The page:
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  5. Climate Resilient Public Private Partnerships: A Toolkit for Decision Makers
Climate Resilient Public Private Partnerships: A Toolkit for Decision Makers
Published: May 2020
Editor/s: IDB
Author/s: Frisari, Giovanni Leo; Mills, Anaitée; Silva Zuniga, Mariana C.; Ham, Marcel; Donadi, Elisa; Shepherd, Christine; Pohl, Irene
File: Download PDF

The need to consider climate change issues in the provision of infrastructure services through PPPs originates from two key observations in the context of climate vulnerable countries in Latin America and the Caribbean: On one side, these countries face many risks associated with climate change, with their infrastructure stock vulnerable to hazard events like hurricanes and landslides, as well as to chronic slow changes as sea level rise and perturbations in temperature and precipitations patterns. At the same time, Jamaica and many countries as such have been seeking to develop and build its infrastructure with an increased role for the private sector, developing Public Private Partnerships models that are constantly evolving in the region. As very long-dated contractual relationships, the success of PPPs is highly dependent on an accurate, sustainable and efficient distribution of risks and benefits between the public and private counterparts of the transaction risk distribution that can be perturbed significantly by climate change. Following the typical structure of a PPP process, from project identification to contract management, from Project Identification, to the Business Case, the Transaction Structuring and the Management of the Contract during the whole life of the PPP project. In each phase, climate change risks may arise, as well as opportunities for an improved design for resilient and/or more productive infrastructure, and it would be important for such cases that risks and opportunities alike would be considered and followed-through in the different phases of the transaction to ensure, for example, that critical aspects identified in the project preparation phase are then included in the preparation of the tender documents and, as well, inform the performance indicators in the contract management phase.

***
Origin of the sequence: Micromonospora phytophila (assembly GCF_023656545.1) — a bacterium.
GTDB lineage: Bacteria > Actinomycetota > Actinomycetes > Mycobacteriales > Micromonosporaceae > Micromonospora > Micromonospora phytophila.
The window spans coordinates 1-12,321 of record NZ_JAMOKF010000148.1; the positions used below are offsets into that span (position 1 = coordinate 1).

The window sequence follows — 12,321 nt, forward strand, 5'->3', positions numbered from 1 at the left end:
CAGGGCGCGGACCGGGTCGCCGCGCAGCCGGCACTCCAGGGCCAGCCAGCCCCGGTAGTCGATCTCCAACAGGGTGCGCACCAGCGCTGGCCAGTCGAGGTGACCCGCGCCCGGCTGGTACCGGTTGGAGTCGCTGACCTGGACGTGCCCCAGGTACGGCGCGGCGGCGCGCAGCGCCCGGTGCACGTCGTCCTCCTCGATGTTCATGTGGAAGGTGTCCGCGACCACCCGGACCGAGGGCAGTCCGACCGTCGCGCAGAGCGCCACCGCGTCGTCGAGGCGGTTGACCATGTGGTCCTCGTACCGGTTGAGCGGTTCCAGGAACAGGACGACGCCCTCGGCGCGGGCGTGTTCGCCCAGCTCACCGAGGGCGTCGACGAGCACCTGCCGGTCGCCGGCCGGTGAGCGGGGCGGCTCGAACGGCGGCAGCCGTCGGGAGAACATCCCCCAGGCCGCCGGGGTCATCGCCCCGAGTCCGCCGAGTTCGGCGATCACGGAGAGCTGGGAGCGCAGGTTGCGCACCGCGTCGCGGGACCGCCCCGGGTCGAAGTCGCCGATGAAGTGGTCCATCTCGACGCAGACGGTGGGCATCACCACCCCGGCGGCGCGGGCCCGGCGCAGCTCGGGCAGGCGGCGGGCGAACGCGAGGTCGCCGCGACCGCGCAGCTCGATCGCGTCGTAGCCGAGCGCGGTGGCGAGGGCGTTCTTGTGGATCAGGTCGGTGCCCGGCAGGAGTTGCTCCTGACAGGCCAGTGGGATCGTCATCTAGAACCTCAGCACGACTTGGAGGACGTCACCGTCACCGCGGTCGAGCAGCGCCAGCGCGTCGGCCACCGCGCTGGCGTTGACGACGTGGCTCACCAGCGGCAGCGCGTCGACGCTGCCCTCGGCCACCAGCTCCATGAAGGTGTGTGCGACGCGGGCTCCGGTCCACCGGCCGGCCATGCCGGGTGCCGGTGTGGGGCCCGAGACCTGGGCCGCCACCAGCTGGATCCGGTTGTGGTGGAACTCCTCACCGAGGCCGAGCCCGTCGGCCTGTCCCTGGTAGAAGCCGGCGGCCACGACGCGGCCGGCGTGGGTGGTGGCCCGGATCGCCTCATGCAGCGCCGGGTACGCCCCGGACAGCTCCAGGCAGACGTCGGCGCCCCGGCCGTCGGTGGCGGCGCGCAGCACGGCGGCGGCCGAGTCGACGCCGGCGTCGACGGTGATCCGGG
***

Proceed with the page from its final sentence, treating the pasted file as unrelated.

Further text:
The toolkit has captured several instruments already used to address climate change issues in the context of infrastructure production albeit not always in a systematic way that could be integrated in the PPP process in a more institutionalized and standardized manner, identifying options for a low-cost and seamless implementation in a Resilient PPP model. The Toolkit, finally, is to be considered a living document; providing initial guidance to professionals implementing PPP projects in the region, while being open to improvements and updating as we collect evidence on other instruments that can be used to manage climate change risks and/or create resiliency opportunities for the infrastructure of the Latin America and the Caribbean.